Japanese prosecutors will not indict three former Tokyo Electric Power Co. (TEPCO) executives over their handling of the 2011 Fukushima disaster, a spokesman for Tokyo District Public Prosecutor’s Office said Thursday.
However, according to Reuters, “a rarely used citizens’ panel could still force an indictment.”
The prosecutor’s office cited insufficient evidence for the lack of indictment. “We conclude that there is not enough evidence to suggest that TEPCO executives could have predicted or could have avoided (the accident),” said Ryoichi Nakahara, deputy chief prosecutor of the Tokyo District Public Prosecutor’s Office.
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But that TEPCO could have predicted the danger is precisely the accusation leveled by the Prosecutorial Review Commission, made up of 11 unidentified citizens selected by lottery, which can now force an indictment if eight members of the panel vote in favor.
The Commission last year said that former TEPCO Chairman Tsunehisa Katsumata, along with former Executive Vice-Presidents Sakae Muto and Ichiro Takekuro, should face criminal charges for failing to protect the nuclear plant despite warnings of the dangers it faced from big tsunamis.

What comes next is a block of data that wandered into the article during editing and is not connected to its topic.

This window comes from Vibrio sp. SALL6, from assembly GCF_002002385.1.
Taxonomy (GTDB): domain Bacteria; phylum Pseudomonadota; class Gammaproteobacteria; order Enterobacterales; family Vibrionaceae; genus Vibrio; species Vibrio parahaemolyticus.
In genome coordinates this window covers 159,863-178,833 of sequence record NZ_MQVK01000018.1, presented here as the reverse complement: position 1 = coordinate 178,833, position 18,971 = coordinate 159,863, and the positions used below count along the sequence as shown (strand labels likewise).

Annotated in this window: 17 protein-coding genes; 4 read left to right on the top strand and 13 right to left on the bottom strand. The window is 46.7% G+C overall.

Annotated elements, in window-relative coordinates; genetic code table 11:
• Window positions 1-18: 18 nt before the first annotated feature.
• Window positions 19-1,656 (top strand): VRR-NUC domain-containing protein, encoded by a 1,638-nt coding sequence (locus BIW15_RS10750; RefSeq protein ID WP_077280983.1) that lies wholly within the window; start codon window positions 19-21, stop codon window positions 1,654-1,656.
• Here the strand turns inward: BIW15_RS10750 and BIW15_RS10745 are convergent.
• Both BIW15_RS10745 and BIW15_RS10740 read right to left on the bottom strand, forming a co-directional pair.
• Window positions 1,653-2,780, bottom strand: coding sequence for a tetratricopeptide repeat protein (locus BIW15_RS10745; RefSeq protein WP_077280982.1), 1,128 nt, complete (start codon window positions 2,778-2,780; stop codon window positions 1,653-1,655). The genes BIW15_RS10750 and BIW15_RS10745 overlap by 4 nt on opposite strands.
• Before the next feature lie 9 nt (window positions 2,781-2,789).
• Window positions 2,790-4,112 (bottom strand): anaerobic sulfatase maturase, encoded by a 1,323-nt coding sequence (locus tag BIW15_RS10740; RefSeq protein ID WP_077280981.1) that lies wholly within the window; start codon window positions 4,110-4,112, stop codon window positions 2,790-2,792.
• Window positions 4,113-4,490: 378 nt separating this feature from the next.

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According to AFP, Thursday’s “move is the latest in a tussle between legal authorities and an angry public over who should take responsibility for the reactor meltdowns in 2011 that forced tens of thousands from their homes, triggered by a massive 9.0-magnitude earthquake.”
A parliamentary report has said the Fukushima disaster was man-made—the result of Japan’s culture of ‘reflexive obedience’ as well as government-industry ‘collusion’—but no one has been punished criminally.